Recovery in business aviation is continuing apace


The Independence Day holiday period showed that recovery in business aviation is continuing apace in the world’s key market, the United States, despite the continuing virus contagion and the resumption of some travel restrictions in US States. Comparing activity between 1st and 5th July, 2020 traffic was only 7% down. And Independence Day 2019 fell on a Thursday, whereas this year on a Saturday, so comparing the same Thursday through Sunday period, the delta is just 3%. If the comparison for those days is restricted just to business jets, the Thursday-Sunday activity in 2020 was actually 4% up on the same days in 2019.

Taking a step back, the last two weeks have seen US business jet and prop activity catch up to 85% of normal levels for this period. California is now back to being the busiest State, with around 10,000 flight departures over the last two weeks, 8% under par. Florida has sustained its YOY growth trends from June and is 12% up on activity coming into July. Colorado, Montana and Arizona have all seen around 5% growth in flights in the last fortnight through Independence Day. The East Coast continues to suffer the biggest declines in activity, with flights out of New York State trailing 23% and flights out of New Jersey still down by over 40% in the last two weeks. 

The global recovery in aircraft utilisation has also been encouraging in the last fortnight: Europe is back up to 77% of normal activity, inversing its negative trend in April; Oceania and South America have stabilised at around 93% of usual activity; Asia is somewhat stuck at 27% below normal; and recovery in Africa has been fairly slow, activity still trailing by 31%.

Aircraft management companies appear to be driving the recovery so far, with activity above 90% of normal, whereas branded charter operators are yet to see pent-up demand released but have recovered 80% of normal. Private and corporate flight departments are lagging, with activity down close to 30%.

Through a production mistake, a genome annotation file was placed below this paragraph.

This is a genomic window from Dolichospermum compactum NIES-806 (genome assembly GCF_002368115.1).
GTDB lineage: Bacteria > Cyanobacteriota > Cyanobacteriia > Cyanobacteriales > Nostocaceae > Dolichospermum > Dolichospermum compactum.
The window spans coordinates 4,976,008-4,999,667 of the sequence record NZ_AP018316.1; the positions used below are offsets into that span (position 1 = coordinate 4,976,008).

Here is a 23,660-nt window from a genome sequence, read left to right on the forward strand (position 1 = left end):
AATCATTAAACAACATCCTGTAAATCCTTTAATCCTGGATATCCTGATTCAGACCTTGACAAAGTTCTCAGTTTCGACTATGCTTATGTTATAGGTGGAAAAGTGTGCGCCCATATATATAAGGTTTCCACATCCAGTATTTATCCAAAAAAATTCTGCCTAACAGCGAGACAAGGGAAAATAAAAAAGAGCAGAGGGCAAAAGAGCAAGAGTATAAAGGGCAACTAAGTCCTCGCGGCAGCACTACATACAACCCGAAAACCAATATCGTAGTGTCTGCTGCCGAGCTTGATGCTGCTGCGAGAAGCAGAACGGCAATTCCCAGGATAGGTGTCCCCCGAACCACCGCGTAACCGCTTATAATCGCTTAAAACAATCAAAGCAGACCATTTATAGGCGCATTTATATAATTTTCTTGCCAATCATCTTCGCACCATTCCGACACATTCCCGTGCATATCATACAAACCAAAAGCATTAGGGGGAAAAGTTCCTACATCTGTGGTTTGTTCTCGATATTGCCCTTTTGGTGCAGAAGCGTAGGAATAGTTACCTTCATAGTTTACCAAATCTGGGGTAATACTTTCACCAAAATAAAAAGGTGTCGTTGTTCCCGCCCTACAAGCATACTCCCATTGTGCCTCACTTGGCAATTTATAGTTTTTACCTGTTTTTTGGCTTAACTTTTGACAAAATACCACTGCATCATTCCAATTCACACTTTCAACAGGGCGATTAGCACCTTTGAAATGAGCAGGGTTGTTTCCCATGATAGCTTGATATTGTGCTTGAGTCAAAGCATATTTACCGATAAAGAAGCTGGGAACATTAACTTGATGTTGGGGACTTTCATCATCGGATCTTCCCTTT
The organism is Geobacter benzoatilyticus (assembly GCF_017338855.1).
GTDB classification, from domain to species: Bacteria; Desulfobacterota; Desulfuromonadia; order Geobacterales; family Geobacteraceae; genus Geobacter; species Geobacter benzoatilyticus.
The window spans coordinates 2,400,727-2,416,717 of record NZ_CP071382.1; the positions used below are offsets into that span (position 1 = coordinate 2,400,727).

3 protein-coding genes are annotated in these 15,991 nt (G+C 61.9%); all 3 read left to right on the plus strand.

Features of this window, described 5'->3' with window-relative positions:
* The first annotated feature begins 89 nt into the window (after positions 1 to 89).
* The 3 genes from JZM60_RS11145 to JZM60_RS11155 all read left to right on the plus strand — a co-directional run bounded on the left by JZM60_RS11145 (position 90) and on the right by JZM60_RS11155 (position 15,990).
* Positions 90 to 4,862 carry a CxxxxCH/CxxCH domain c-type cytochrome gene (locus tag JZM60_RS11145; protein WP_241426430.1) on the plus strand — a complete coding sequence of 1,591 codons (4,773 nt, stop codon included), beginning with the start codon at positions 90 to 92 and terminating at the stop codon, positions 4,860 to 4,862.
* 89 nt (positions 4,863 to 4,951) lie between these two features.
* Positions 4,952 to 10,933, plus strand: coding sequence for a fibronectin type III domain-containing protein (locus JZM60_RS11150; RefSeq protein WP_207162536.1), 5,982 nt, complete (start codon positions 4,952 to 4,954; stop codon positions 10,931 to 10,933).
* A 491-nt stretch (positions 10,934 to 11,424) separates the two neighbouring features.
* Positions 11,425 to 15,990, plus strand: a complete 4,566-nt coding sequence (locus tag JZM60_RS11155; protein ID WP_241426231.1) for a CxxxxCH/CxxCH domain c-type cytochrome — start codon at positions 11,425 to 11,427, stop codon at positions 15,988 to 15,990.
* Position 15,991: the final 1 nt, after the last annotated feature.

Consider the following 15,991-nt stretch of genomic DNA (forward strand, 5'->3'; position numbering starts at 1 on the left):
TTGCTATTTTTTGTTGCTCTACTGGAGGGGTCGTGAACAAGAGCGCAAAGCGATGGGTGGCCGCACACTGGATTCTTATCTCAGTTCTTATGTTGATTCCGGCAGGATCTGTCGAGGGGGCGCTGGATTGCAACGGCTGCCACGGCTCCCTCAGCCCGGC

Outside North America, the busiest countries in the last two weeks are France and Germany, respectively down by 24% and 10% YOY. Australia is the fifth-busiest market globally with prop activity included, seeing a small increase in YOY flight hours operated. For business jets only, the UK and Greece are by far the hardest-hit European market, with flights down more than 55%. Spain and Italy have seen some recovery since border restrictions were lifted in mid-June. Business jet traffic from Switzerland is only down by 17%, and from Turkey, traffic is back up to 93%. Most flights are still domestic, with intra-Germany activity just 3% below normal coming into July. 

The emphasis on resilience in mid and small cabin aircraft has continued into July, with Very Light and Entry Level jet activity worldwide within 10% of normal, Super Light and Super Midsize jet traffic down by 15% in the last fortnight, Heavy Jet sectors down by just over 30% and Ultra Long Range jets flying almost 40% fewer sectors and close to 50% fewer hours.

Turboprop recovery has stalled, with flying down by 20%, but it does retain the two busiest types, the PC-12 and King Air 200. The three busiest business jets are the Citation Excel, Bombardier 300 and Phenom 300, all flying at around 85% of normal. In the global charter market, the busiest jet is the Challenger 300. 

Whether it’s despite the growing contagion concerns, or because of them, business aviation activity is continuing to be led by a recovery in the US, especially evident around Independence Day on July 4th. Leisure demand is clearly the driver at this point, with the holiday seeing lots of traffic to popular summer resorts. In Europe, charter requests are breaking records, and even if conversion is low, we expect to see the next month’s charter activity reflect a fairly strong pipeline. The longer-term outlook depends on what happens to business travel.


WINGX is a data analytics and consulting company which provides market intelligence to the global aviation industry. Customers include aircraft operators, airframe, engine and avionics OEMs, airlines, maintenance providers, airports, fixed based operators, Satcom providers, fuel providers, legal advisors, leasing companies, banks, regulators, investors and private jet users.

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